Cyril Tourneur (died 28 February 1626) was an English soldier, diplomat and dramatist who wrote The Atheist's Tragedy (published 1611); another (and better-known) play, The Revenger's Tragedy (1607), formerly believed to be by him, is now more generally attributed to Thomas Middleton.
Cyril Tourneur was the son, or possibly the grandson, of Edward Tournor of Canons, Great Parndon (Essex), and his second wife, Frances Baker. He served in his youth Sir Francis Vere and Sir Edward Cecil. His literary activities seem to be concentrated in the period 1600-1613. In 1613 and 1614 he was employed in military and diplomatic service in the Low Countries. In 1625 he was appointed to be secretary to the council of war for the Cádiz Expedition. This appointment was cancelled, but Tourneur sailed in Cecil's company to Cádiz. On the return voyage from the disastrous expedition, he was put ashore at Kinsale with other sick men and died in Ireland on 28 February 1626.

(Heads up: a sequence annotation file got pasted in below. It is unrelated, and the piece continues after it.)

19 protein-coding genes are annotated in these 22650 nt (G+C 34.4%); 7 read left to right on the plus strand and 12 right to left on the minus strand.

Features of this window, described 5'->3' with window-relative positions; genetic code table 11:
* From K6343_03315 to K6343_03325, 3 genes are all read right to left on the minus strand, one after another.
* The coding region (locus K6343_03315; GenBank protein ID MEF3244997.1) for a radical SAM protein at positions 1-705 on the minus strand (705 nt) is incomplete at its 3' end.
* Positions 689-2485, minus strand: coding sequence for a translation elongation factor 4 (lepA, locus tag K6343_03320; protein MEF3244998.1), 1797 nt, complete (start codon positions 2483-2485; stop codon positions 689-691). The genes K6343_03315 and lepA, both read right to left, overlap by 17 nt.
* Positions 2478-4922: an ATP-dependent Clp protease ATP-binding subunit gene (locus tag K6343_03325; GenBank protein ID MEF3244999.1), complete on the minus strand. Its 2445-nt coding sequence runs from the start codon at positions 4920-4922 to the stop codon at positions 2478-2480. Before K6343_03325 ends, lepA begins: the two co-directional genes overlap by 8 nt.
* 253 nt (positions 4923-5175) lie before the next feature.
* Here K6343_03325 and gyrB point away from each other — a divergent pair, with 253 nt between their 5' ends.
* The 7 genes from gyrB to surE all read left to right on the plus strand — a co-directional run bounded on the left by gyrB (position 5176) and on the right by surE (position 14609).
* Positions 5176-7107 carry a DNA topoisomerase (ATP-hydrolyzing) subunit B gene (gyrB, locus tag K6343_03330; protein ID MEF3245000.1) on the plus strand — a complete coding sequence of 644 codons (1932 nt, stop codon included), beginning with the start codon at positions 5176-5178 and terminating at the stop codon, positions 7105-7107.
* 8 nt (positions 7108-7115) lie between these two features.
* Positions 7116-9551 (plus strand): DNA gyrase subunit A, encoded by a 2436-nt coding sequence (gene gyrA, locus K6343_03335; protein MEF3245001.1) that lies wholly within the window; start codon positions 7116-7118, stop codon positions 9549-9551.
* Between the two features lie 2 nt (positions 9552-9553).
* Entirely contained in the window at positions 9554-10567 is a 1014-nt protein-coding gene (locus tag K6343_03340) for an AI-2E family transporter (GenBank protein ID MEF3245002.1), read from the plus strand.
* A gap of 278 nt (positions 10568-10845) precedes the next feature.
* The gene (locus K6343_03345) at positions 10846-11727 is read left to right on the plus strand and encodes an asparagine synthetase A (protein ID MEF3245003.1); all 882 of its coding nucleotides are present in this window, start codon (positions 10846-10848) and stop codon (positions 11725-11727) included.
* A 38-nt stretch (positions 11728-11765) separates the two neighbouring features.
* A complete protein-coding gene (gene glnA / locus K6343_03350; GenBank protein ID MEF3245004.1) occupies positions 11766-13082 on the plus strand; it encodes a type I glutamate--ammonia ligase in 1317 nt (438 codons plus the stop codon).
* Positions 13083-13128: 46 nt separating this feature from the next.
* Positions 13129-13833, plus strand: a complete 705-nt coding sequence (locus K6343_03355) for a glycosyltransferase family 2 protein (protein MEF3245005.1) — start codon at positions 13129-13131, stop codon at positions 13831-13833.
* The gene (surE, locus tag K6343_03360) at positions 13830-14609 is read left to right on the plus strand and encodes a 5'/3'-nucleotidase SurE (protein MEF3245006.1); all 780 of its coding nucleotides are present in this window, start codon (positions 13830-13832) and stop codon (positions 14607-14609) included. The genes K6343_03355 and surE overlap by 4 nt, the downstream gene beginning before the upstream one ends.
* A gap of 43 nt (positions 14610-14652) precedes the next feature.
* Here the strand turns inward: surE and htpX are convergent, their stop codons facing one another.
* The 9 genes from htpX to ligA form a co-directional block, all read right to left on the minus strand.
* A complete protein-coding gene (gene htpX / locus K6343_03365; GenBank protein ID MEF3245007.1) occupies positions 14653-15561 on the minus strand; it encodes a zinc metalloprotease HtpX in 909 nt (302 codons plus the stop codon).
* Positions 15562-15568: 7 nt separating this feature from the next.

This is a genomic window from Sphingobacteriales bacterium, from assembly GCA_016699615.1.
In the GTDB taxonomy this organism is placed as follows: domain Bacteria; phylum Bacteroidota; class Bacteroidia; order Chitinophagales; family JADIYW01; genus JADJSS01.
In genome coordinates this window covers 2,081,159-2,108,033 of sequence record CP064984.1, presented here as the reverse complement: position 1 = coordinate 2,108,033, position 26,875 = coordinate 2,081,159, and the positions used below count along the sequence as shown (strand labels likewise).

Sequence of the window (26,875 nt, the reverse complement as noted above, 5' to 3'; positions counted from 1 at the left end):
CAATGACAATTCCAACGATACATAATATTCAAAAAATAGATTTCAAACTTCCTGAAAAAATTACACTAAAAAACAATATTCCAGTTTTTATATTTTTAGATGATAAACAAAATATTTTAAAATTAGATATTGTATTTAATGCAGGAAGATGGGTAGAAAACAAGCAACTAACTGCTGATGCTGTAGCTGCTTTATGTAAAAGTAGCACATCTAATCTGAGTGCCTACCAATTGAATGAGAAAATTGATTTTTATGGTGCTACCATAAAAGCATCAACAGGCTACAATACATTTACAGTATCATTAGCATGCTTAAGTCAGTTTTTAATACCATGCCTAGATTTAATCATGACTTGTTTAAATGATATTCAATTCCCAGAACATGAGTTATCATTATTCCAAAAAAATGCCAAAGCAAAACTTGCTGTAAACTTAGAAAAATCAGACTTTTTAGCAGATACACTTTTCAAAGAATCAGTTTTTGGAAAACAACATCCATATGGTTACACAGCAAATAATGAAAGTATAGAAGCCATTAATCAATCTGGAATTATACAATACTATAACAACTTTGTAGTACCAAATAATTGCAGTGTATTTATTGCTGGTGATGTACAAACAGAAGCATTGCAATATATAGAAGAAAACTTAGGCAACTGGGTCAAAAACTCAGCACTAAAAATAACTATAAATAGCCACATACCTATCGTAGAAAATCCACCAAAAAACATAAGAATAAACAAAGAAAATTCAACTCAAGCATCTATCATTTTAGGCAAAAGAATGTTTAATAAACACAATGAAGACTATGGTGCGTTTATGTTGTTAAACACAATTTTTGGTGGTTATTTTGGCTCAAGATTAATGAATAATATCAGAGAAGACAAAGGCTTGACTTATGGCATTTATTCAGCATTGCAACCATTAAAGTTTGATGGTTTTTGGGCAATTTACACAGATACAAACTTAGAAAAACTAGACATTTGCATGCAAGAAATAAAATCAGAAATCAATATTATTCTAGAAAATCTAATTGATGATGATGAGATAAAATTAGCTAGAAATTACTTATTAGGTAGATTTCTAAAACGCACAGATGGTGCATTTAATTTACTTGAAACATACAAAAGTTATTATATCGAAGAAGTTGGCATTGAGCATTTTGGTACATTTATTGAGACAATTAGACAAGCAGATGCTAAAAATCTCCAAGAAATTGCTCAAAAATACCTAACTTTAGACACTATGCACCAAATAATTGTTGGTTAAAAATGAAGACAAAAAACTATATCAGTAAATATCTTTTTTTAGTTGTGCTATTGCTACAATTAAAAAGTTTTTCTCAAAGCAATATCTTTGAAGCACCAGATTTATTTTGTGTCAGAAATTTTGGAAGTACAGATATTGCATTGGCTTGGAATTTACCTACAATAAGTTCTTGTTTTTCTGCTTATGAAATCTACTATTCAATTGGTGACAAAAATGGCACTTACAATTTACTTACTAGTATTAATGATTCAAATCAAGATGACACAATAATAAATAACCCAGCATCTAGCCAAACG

A difficult allegorical poem called The Transformed Metamorphosis (1600) is Tourneur's earliest extant work; an elegy on the death of Prince Henry, son of James I of England, is the latest (1613). Tourneur's other non-dramatic works include a prose pamphlet, Laugh and Lie Down (1605), some contributions to Sir Thomas Overbury's Book of Characters and an epicede on Sir Francis Vere. This poem conveys the poet's ideal conception of a perfect knight or happy warrior...
Quotes by Cyril Tourneur
More Quotes by Cyril Tourneur